When people hear the world Quaker, their brains tend to go directly to oats. That’s not surprising since it’s hard to go to through a grocery store and not see the smiling visage of the Quaker Oats® man. But Quaker Oats has nothing to do with “real” Quakers. In fact, some of us don’t even like oats. We are into SPICE, though. Especially as the New Year begins.
As I admit in my book, Life Lessons from a Bad Quaker, I’m pretty bad at being good. And that includes making and keeping New Year’s resolutions. Yeah, right. Resolutions last— well, in my case at least—for about a week. Maybe you’re like me in that. So instead of making resolutions, how about inviting God to help you put some SPICE in your life in the coming year?
Quakers see these things as integral parts of living in the way of Jesus. They’re not just for Quakers. All of God’s children benefit from them.
Our lives are noisy. And busy. And crammed full of stuff. So taking time for silence—even if it’s just a minute or two—may seem impossible. The point of Quaker silence is just to be quiet, though. It’s to be quiet enough to hear God’s voice. The Voice of direction, assistance, guidance, compassion, and more. If you’re feeling overwhelmed, well, that might just be the perfect time to get still and listen for and to God!
It’s not just about world affairs. What I need help being peaceful about are my annoying co-workers or neighbors. It’s easier if, with God’s help, I remember that God loves them more than they—or I—know. As I listen to the Holy Spirit, I find myself more aware of the peace that grace extends to me. Then it’s easier to extend peace to others. Jesus tells me I’m called to be a peacemaker; being a peace-maker doesn’t necessarily mean that my life will be all peaceful and sweet. It just means that I won’t be the one causing chaos and doing un-peaceful things. What can you do at work or home to create peace?
According to a Gallup Poll, car salespeople and men and women in Congress are the least trusted people in the United States. That’s because the perception is that they lie. Can I be trusted? I hope so. We all want to be around people of integrity. One question I try to remember to ask before I speak is, Are my words and actions right now flowing out of what I believe? A second is, Are these words and actions really true and necessary?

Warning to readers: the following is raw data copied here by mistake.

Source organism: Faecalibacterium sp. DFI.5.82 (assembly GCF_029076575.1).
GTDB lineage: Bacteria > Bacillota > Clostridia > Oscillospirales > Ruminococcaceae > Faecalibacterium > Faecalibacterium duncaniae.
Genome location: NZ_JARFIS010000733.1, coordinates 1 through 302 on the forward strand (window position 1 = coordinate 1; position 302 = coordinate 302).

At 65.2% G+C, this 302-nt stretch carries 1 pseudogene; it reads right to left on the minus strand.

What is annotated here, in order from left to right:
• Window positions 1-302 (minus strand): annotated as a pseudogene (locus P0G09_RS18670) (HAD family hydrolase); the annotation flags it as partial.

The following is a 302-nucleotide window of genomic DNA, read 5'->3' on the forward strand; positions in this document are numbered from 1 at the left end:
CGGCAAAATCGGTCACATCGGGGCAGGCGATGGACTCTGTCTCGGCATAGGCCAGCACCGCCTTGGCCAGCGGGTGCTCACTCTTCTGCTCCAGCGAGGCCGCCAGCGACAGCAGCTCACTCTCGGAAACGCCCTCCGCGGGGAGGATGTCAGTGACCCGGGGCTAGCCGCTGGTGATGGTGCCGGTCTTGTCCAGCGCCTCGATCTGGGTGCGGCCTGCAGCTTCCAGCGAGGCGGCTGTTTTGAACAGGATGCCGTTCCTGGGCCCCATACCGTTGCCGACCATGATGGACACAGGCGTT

As a kid, my hero was the Lone Ranger. The classic loner figure fit with my introverted nature. It took me a long time to realize that the only way the Lone Ranger made it out of many a nasty situation was due to help from Tonto. Community. A small community, just the two of them, but community nonetheless. And so, even on those Sundays when it’s gloomy and the bed feels so good or those cold nights when the fire’s warm, I go to be with my Friends. Make sure to take time for your faith community—whether they gather in a building, on-line, or at the local coffee shop. A daily check-in is a reminder that we don’t travel the Jesus way alone.
Quakers believe that there is “That of God in everyone.” That belief comes from John 1:9, “The true light that gives light to everyone was coming into the world.” Everyone being the operative word. My friend Katie wears a t-shirt that says “Jesus Loves Everybody… but I’m His Favorite.” The fact is we are all God’s favorites. In a world that offers us plenty of opportunities to practice prejudice (sexism, racism, classism, regionalism, religionism), Jesus calls us to treat each other well. Are you open to and appreciative of everyone? Do you, in Jesus’ name, treat others with consideration and esteem?
We are on a pilgrimage to goodness and fulfillment and God. Putting SPICE in our lives is not about achieving sainthood suddenly; we won’t. Rather, adding SPICE to daily living is about walking so close to God that we begin to live as the fullest possible human beings. Being full of SPICE leads us to our best selves—and a life of soulful satisfaction.
Brent Bill is the author of Life Lessons from a Bad Quaker: A Humble Stumble Toward Simplicity and Grace, a Quaker minister, photographer, and retreat leader. He holds an MA in Quaker Studies from Earlham School of Religion (a Quaker seminary), and has been a recorded (ordained to non-Quakers) Friends minister for thirty years. He has also served as pastor in Friends meetings (churches) large and small, rural and urban. After more than eleven years as executive vice president of the Indianapolis Center for Congregations, Bill now travels and speaks across the country serving as the coordinator of a project to seed new Quaker congregations across the United States and Canada. Bill resides in Mooresville, Indiana. You can find him online at brentbill.com.